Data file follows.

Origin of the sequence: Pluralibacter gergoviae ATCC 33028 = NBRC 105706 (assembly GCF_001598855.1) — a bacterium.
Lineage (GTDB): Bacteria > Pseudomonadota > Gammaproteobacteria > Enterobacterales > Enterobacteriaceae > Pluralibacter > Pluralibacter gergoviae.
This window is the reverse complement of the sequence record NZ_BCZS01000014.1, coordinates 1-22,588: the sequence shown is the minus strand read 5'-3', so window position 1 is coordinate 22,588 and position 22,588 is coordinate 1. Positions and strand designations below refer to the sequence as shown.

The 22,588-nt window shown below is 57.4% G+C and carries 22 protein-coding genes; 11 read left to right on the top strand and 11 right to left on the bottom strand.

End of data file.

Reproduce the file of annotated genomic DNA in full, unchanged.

Origin of the sequence: Pluralibacter gergoviae ATCC 33028 = NBRC 105706 (assembly GCF_001598855.1) — a bacterium.
Lineage (GTDB): Bacteria > Pseudomonadota > Gammaproteobacteria > Enterobacterales > Enterobacteriaceae > Pluralibacter > Pluralibacter gergoviae.
This window is the reverse complement of the sequence record NZ_BCZS01000014.1, coordinates 1-22,588: the sequence shown is the minus strand read 5'-3', so window position 1 is coordinate 22,588 and position 22,588 is coordinate 1. Positions and strand designations below refer to the sequence as shown.

The 22,588-nt window shown below is 57.4% G+C and carries 22 protein-coding genes; 11 read left to right on the top strand and 11 right to left on the bottom strand.